From the discomfort zone: Bathing in disruptive aspiration

To establish their supremacy, French kings wanted control over nature too.

Untitled-19 Pyramide du Louvre seen at night.
Written by Shombit Sengupta | Updated: August 31, 2014 5:42 am

all day,” they laughed, “because when no one is looking, shoppers get tempted to be naughty to put the middle finger up!” I was lured to buy this beautifully designed mannequin. As an object of art on my table, I can see how every guest is attracted to play with different gestures of the fingers.

In Place de la Madelaine near Place de la Concorde, where Queen Marie Antoinette was guillotined, there’s a crystal objects-of-art store called Baccarat. One day, as I was explaining to my wife how Indian Maharajas were among the biggest Baccarat customers, the salesman heard me. I too could surprise my wife by carrying Baccarat every day, he suggested. I dismissed him, saying its glass breaks. Undeterred, he displayed a range of exquisite glass rings in different colours, saying they were marvellously crafted to match beautiful Indian saris draped by beautiful Indian women. I was left with no choice. Baccarat rings burn your pocket less than diamonds do, but I can tell you their elegant, disruptive looks will turn more heads than diamonds ever could.

To establish their supremacy, French kings wanted control over nature too. Their palace gardens were designed with total disruption. Outstanding human handicraft was used to maintain hedges in incredible geometrical shapes that have rounded architecture, unlike skyscraper buildings with sharp edges. When you walk down half a kilometre with French gardens on either side to enter a French castle often surrounded by a majestic water reflection, you feel you are in another world. Visiting 16th-century Château de Chenonceau with my author friend Abhijit Bhaduri, I indicated to him the embellishment factor in French culture. The stained-glass design on the window has exactly the design of the wooden floor, so you can see just one contiguous idea being driven from floor to window. The French frequently use a driving force called “fil conducteur” for big ideation. This is a sensitive nerve that harmoniously creates coherence among different subjects. In 2003 I had written a white paper on how business needs a fil conducteur to grow with coherence.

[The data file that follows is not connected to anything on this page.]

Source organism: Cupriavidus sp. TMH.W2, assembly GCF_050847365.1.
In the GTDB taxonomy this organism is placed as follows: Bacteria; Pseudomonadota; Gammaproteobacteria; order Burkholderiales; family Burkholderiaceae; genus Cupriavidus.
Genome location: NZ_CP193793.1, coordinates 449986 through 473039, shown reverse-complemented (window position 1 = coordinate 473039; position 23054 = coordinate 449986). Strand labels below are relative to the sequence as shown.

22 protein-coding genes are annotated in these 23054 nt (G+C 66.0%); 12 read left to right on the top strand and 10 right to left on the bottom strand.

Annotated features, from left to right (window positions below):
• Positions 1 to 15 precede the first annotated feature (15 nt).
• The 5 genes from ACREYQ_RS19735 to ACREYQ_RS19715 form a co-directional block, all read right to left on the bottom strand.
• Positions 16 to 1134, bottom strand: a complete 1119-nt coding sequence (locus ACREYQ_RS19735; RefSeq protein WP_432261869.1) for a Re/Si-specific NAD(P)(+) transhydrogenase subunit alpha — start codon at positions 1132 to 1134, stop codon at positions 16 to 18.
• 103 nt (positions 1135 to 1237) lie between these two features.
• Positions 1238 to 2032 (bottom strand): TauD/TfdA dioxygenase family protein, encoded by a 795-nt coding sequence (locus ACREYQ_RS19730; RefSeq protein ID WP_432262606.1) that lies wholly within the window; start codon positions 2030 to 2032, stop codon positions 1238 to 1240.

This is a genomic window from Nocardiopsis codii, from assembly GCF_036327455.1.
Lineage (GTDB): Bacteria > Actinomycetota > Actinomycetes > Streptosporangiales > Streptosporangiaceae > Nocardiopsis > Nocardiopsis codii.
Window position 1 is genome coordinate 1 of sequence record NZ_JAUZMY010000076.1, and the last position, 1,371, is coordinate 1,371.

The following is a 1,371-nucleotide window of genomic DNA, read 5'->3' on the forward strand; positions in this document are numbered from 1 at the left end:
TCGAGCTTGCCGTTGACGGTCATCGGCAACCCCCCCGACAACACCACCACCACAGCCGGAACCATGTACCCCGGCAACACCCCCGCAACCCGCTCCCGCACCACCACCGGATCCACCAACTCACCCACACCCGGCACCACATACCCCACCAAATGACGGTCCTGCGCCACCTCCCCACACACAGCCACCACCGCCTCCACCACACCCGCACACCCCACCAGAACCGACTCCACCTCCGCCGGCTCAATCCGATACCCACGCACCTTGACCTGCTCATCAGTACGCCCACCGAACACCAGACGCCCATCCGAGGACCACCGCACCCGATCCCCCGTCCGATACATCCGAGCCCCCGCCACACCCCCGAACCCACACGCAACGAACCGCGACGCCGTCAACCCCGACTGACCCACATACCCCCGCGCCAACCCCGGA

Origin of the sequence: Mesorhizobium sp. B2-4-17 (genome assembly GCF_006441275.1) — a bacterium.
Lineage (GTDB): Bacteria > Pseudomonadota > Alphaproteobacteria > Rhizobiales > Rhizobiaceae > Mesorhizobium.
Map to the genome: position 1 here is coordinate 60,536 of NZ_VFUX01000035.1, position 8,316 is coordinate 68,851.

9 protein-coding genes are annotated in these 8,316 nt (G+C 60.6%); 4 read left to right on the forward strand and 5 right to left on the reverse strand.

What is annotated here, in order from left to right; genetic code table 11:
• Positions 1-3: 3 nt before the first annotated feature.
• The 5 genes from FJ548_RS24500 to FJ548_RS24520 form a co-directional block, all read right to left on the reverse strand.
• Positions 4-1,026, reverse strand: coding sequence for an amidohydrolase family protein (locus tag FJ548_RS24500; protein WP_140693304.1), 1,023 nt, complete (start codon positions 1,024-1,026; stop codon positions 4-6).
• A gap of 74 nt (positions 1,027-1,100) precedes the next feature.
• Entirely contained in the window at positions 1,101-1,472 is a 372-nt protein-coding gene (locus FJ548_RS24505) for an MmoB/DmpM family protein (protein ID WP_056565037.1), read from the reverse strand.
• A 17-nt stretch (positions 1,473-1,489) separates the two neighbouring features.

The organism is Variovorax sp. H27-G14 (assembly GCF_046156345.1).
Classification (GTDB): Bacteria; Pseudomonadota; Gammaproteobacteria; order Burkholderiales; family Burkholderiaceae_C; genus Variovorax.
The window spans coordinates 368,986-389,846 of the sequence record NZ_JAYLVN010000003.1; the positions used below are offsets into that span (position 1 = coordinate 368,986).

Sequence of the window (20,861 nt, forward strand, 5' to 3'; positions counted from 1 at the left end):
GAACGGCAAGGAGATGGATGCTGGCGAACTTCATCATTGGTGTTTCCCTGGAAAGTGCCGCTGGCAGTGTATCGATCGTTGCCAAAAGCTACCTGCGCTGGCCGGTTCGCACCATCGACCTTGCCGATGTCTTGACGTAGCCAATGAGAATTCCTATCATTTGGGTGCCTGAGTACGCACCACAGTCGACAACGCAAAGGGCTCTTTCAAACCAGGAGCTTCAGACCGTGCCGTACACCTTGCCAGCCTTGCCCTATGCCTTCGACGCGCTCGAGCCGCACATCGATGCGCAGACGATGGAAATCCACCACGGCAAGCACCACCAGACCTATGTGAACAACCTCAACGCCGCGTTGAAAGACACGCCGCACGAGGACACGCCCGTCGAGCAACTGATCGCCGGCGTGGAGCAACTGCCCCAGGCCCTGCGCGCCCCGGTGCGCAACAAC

Here’s my analogous learning. A company’s strategic team has to be like an English garden where plants of different shapes and sizes thrive independently to bring different ideas on the table. When strategy comes to operations for implementation, the French garden’s stringent, uniform design can be compared to a company’s operational processes and its workforce. If operations are driven like a French garden with no choice to deviate from the structured pattern it is set in, business result will be achieved with coherence and consistency.
Aspiration and disruption factors are so profound in France that with the passion to embed them, you bathe in them. I’ll continue next week on how I’ve imbibed knowledge of design from the four other countries — Germany, USA, Japan and Italy.

Shombit Sengupta is an international creative business strategy consultant to top management. Reach him at

First Published on: August 31, 2014 12:02 amSingle Page Format
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